Or maybe I’ll be really radical and just be ‘grateful for what I have’….

Unlikely though.

The Final Frontier…..Maybe

Marmite small v106
Marmite small v106 (Photo credit: Wikipedia)

As 2012 draws to a close, the New Year brings the prospect of auspicious change and new adventure to our dysfunctional unit of four.

The adventure kicks off with a trip back to the Motherland; the land that we try to forget, (at least until we catch a whiff of Marmite or watch an episode of Downton Abbey ….and fall to pieces in a nostalgic heap).

This trip is long overdue, mainly due to the tightness of the old man’s pockets, now that the cost has to cover four ‘adult’ seats in economy. As migrants, we have learned to conceal the innate homesickness that thinking about family on the other side of the world exacerbates, while we are in Sydney, but raw emotions will be brought uncompromisingly to the surface during our three week stay. Which is why these trips back create mixed feelings.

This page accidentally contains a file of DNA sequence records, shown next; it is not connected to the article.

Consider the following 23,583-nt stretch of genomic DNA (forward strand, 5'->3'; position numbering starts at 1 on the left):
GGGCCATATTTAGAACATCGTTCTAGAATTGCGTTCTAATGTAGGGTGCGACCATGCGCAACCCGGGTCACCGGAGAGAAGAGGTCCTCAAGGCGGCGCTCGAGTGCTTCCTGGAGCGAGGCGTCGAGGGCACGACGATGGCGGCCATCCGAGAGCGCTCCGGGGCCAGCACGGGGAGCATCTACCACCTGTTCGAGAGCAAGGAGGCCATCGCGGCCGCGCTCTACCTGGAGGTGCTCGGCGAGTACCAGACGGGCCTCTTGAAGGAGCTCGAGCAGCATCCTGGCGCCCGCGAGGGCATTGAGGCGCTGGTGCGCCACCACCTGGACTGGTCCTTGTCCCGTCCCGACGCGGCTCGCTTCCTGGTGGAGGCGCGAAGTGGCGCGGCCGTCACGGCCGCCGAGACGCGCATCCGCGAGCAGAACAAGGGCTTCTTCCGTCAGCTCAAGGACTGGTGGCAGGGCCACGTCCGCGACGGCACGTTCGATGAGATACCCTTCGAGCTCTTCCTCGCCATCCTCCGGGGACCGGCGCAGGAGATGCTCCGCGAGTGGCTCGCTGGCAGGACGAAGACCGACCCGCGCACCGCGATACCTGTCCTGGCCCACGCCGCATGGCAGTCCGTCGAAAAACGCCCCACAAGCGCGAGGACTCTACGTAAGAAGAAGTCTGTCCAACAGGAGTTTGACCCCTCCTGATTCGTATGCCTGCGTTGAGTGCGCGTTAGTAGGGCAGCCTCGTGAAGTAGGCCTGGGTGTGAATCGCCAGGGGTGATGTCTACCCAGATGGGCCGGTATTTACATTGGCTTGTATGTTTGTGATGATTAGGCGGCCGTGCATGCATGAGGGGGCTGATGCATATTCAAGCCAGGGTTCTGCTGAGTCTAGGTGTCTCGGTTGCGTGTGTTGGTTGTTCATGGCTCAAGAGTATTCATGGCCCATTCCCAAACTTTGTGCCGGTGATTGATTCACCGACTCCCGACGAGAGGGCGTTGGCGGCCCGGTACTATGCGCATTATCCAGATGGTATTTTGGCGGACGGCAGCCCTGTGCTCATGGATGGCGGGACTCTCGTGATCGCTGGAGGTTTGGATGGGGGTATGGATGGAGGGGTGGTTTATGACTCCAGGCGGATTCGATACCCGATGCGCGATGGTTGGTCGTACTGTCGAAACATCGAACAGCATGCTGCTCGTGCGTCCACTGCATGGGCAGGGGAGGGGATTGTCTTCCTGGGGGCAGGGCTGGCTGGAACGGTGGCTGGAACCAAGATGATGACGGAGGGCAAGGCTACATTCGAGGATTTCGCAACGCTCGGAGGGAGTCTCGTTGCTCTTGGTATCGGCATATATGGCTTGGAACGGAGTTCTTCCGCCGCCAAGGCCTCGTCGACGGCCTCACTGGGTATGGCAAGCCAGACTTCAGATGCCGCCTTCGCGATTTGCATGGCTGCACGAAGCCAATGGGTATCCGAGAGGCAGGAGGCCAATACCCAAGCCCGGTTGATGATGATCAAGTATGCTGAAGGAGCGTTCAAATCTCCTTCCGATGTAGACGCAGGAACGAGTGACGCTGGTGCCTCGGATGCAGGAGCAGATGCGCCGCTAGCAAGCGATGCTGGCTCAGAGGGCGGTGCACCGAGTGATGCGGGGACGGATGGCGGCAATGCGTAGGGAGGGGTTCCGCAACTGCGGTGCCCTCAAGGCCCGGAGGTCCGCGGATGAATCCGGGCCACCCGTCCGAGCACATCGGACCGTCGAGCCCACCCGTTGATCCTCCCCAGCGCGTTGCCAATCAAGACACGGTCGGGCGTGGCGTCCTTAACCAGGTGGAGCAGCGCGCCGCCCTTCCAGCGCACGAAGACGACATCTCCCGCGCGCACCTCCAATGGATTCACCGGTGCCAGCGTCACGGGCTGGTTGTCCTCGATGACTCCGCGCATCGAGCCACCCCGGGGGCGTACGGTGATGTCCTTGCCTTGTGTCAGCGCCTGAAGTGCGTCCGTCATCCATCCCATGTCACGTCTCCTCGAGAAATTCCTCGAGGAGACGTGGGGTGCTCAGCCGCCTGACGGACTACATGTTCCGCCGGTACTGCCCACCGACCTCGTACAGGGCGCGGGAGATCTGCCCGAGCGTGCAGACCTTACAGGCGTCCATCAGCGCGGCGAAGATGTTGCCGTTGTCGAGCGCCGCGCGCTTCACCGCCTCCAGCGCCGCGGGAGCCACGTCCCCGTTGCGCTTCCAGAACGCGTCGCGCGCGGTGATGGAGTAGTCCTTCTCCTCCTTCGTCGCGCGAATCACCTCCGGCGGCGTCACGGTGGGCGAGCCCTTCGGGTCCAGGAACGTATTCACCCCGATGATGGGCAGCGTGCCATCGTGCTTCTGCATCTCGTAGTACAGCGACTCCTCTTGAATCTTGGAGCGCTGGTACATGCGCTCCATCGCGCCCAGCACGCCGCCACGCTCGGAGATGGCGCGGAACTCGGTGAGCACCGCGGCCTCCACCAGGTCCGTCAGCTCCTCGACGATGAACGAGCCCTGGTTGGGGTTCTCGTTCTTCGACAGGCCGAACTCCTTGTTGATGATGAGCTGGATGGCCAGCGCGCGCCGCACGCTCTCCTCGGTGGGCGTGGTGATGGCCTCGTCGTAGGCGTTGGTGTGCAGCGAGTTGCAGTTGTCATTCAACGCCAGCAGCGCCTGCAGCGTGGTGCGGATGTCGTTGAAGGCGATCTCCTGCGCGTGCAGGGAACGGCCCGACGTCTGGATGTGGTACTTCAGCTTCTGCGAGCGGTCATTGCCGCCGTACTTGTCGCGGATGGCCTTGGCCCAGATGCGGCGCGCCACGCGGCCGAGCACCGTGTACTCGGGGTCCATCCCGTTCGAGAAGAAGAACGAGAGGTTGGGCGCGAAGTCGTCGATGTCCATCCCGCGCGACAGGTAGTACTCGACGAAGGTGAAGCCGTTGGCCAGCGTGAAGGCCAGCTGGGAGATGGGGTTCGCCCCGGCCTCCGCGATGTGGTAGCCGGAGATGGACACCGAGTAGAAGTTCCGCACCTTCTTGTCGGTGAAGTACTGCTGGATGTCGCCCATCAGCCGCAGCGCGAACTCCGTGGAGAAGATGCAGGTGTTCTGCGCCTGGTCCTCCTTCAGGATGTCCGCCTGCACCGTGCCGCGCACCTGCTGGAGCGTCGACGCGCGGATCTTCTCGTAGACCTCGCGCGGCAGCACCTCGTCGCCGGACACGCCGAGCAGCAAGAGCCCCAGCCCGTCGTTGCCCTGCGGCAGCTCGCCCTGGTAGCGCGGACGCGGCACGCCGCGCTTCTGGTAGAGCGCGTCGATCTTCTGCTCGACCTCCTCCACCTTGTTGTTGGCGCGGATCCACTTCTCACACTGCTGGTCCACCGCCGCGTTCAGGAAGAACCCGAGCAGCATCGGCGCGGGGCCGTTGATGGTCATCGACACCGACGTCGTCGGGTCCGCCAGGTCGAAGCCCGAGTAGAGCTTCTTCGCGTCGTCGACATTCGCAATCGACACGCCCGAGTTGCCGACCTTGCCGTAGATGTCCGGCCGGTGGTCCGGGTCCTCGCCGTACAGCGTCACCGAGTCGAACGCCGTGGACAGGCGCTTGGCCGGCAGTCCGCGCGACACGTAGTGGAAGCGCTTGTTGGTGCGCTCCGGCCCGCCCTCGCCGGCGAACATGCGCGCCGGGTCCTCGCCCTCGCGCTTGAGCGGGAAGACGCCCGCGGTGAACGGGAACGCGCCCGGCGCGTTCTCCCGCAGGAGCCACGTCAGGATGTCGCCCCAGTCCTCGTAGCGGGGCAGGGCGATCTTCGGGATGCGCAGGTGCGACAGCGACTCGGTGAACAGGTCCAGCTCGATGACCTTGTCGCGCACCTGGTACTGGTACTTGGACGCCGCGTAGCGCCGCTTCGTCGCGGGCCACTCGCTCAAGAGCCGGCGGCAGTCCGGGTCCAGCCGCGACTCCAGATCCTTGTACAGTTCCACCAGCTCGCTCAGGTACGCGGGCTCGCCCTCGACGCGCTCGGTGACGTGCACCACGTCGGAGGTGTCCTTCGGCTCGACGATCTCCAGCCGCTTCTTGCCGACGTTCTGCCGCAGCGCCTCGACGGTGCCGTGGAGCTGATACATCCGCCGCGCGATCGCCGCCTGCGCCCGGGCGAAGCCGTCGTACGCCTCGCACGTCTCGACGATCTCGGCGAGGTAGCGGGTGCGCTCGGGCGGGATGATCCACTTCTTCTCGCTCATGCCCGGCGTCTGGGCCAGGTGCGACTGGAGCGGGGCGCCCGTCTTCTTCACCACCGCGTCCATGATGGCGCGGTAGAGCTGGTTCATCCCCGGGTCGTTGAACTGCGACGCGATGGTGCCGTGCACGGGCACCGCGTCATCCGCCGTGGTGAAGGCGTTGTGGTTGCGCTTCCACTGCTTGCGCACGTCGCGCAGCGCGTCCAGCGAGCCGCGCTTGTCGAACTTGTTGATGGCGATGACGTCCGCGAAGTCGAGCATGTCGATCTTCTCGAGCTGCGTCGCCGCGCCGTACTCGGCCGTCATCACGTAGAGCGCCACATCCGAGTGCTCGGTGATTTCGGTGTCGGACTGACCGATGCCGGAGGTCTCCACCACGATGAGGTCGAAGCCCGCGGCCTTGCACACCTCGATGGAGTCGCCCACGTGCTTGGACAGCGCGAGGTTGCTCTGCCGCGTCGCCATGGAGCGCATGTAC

And so, after a 24 hour journey from hell, sandwiched between the ADHDer (who struggles to sit still for 5 minutes without drumming or kicking his feet into the back seat of the poor unfortunate in front of us), and the old man, (who finds that intoxication from alcohol miniatures is the best remedy for flying insomnia), I will no doubt alight from the aircraft, refreshed and looking as polished as Posh Spice, ready to embrace long lost relatives and old friends, (who mentally moved on from us a long time ago).

Our itinerary would test the organiser of a Royal tour. We will enjoy a brief respite at the old man’s family before being catapulted into another major voyage to the end of the earth in Brittany, France, made more anxious by the fact that the car we have rented (the cheapest in the ‘Budget’ car range) is not snow-worthy and a white Christmas is predicted. I am already anticipating a Christmas Day, buried in a drift somewhere on the autoroute between Calais and Caen, with only the perennial questions of the ADHDer to prevent us from falling into a hypothermic stupor.